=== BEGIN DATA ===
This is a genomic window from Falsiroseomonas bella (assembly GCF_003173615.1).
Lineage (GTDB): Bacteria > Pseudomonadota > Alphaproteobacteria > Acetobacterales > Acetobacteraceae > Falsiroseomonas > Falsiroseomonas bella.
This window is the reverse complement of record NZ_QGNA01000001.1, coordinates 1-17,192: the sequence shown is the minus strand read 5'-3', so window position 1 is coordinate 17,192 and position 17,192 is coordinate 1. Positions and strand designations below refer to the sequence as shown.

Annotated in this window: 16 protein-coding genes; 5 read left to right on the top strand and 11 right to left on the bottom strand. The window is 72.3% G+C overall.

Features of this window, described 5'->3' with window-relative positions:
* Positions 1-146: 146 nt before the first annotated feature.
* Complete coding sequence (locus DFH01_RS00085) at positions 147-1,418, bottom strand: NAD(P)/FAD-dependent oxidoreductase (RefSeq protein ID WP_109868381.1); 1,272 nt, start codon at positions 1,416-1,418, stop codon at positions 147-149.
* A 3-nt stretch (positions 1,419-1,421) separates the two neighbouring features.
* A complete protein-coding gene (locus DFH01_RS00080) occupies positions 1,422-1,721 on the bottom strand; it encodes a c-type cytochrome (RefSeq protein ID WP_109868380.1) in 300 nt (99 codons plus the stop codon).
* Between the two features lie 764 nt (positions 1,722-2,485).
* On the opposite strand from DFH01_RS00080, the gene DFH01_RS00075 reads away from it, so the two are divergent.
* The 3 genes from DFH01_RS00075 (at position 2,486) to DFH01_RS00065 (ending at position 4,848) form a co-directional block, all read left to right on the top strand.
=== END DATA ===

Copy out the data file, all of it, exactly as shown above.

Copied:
This is a genomic window from Falsiroseomonas bella (assembly GCF_003173615.1).
Lineage (GTDB): Bacteria > Pseudomonadota > Alphaproteobacteria > Acetobacterales > Acetobacteraceae > Falsiroseomonas > Falsiroseomonas bella.
This window is the reverse complement of record NZ_QGNA01000001.1, coordinates 1-17,192: the sequence shown is the minus strand read 5'-3', so window position 1 is coordinate 17,192 and position 17,192 is coordinate 1. Positions and strand designations below refer to the sequence as shown.

Annotated in this window: 16 protein-coding genes; 5 read left to right on the top strand and 11 right to left on the bottom strand. The window is 72.3% G+C overall.

Features of this window, described 5'->3' with window-relative positions:
* Positions 1-146: 146 nt before the first annotated feature.
* Complete coding sequence (locus DFH01_RS00085) at positions 147-1,418, bottom strand: NAD(P)/FAD-dependent oxidoreductase (RefSeq protein ID WP_109868381.1); 1,272 nt, start codon at positions 1,416-1,418, stop codon at positions 147-149.
* A 3-nt stretch (positions 1,419-1,421) separates the two neighbouring features.
* A complete protein-coding gene (locus DFH01_RS00080) occupies positions 1,422-1,721 on the bottom strand; it encodes a c-type cytochrome (RefSeq protein ID WP_109868380.1) in 300 nt (99 codons plus the stop codon).
* Between the two features lie 764 nt (positions 1,722-2,485).
* On the opposite strand from DFH01_RS00080, the gene DFH01_RS00075 reads away from it, so the two are divergent.
* The 3 genes from DFH01_RS00075 (at position 2,486) to DFH01_RS00065 (ending at position 4,848) form a co-directional block, all read left to right on the top strand.